As I already said, to run a normal desktop or a simple server even SysV is fine. There is nothing you can realistically run at home where you actually need something like systemd.
                  This is not true for most users in fact it will come clear when I answer the next bit. Sysvinit means you are missing something important.

                  Originally posted by starshipeleven View Post
                  I can't speak for Canonical, but if basically everyone adopted either Systemd or OpenRC instead of making a fork of Upstart to sidestep the Canonical CLA, there are probably some valid technical reasons too, it's not just politics. Also TruOS (FreeBSD derivative) has adopted OpenRC.
                  The technical reason is partly related to why sysvinit is not good enough. Upstart was using ptrace to attempt to trace what processes services started and this disrupted services and other bits ability to ptrace themselves. Systemd uses cgroups to trace what has started what and OpenRC has optional cgroup tracking. OpenRC can also effectively use BSD jails and other things on BSD platforms to trace services as well.

                  Consolekit the orginal don't have cgroup support and Consolekit2 is also lacking functional cgroups support.
                  https://github.com/ConsoleKit2/ConsoleKit2/issues/98
                  You can see the bugs here.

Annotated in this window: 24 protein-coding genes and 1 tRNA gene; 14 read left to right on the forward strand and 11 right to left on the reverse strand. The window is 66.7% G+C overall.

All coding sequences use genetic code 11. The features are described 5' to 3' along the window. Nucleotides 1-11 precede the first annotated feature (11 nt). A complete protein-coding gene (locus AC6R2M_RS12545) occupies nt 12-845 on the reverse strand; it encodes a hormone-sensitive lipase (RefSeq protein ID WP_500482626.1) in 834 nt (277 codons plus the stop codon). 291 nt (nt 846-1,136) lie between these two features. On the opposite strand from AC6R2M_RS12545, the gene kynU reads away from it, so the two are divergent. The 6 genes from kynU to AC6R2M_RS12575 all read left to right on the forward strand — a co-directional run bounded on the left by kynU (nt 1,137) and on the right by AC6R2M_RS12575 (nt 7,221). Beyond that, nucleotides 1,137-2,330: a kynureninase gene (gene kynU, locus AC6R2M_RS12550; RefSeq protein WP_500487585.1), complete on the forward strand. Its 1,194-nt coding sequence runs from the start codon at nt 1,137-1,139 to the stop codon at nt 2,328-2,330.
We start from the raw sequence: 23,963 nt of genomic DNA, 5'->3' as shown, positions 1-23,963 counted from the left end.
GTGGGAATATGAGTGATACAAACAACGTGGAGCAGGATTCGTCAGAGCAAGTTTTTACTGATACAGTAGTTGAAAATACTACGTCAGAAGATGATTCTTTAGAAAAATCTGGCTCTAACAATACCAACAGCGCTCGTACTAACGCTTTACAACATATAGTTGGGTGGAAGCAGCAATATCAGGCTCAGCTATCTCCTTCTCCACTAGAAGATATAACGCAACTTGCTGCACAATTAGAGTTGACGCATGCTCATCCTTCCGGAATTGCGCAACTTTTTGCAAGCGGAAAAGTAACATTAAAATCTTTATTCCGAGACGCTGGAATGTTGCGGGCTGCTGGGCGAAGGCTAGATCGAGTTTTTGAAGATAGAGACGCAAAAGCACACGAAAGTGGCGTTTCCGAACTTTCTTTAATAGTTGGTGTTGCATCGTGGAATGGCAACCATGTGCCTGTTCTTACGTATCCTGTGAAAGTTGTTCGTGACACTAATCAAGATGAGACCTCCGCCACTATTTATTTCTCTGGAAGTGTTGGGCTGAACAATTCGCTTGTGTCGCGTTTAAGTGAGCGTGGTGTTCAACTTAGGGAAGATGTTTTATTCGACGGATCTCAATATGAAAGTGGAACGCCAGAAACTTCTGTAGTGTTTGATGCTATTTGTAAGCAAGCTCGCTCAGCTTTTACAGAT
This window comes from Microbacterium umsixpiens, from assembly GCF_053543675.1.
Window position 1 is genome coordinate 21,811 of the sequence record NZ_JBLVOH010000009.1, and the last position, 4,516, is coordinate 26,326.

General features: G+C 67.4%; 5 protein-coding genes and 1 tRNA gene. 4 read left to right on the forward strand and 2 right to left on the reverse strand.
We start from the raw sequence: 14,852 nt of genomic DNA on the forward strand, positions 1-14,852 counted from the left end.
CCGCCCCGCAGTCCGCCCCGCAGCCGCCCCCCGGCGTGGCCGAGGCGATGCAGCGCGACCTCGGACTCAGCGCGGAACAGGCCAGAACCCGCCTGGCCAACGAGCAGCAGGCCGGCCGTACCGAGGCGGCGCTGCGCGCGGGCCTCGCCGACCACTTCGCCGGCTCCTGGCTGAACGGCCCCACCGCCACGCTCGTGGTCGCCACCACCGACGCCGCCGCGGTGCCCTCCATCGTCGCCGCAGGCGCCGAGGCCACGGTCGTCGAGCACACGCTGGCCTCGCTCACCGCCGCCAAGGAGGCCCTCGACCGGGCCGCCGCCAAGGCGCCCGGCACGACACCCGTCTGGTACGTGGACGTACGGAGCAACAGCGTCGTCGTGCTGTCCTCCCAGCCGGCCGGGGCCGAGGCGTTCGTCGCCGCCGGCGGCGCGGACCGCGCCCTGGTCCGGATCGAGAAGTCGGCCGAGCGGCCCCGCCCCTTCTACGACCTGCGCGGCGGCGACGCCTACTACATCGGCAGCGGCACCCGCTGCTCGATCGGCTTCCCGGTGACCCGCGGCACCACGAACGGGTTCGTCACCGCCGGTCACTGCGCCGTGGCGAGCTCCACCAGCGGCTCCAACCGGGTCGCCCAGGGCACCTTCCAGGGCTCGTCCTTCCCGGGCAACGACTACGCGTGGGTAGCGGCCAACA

If people want to keep on using sysvinit to fix some the login session issues like users login out of session and not being able to tell what is from a long since closed login Consolekit2 need to have functional cgroup v1/v2 support..

                  Now is this cgroup support really optional???
                  https://lkml.org/lkml/2016/11/24/765
                  The answer is really no it not. If you are running sysvinit you fall back in kernel autogroup feature that was created so the kernel attempts to guess what processes should be scheduled with each other. If you are using a distribution mainline based kernel you will be using a scheduler that in fact to function correctly depends in the fact you have cgroups around all your services and users into sane groupings.

                  Anyone arguing that sysvinit/sysv is good enough fails to understand what the Linux kernel design requires from a init system. This is also why generic cross platform init systems are also lemons on Linux for generic server/desktop as well its not just sysvinit that fails to provide what the Linux kernel need to operate correctly.

                  Openrc has a particular code it loads for each platform it support to support the unique platform requirements. Openrc shows you how a cross kernel type init system should kind of look.

                  I have no problem with people being anti systemd as long as they push a solution that long term it can work. If they are pushing lets stay with sysvinit this is invalid choice long term unless it gets rewritten include the requirements of the Linux kernel and rewritten sysvinit would take you to openrc once you implemented what is in fact required. If you like the sysvinit style you need to support openrc and consolekit2 and get those developed.

                  Basically we need to call a spade a spade. Sysvinit like it or not is a lemon and its a lemon we used for too many years. The historic competitors to sysvinit attempted to be cross platform its so ignored Linux kernel requirements. So there are a large number of inits development with majority of them total garbage.

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                  • #49
                    Originally posted by Bigon View Post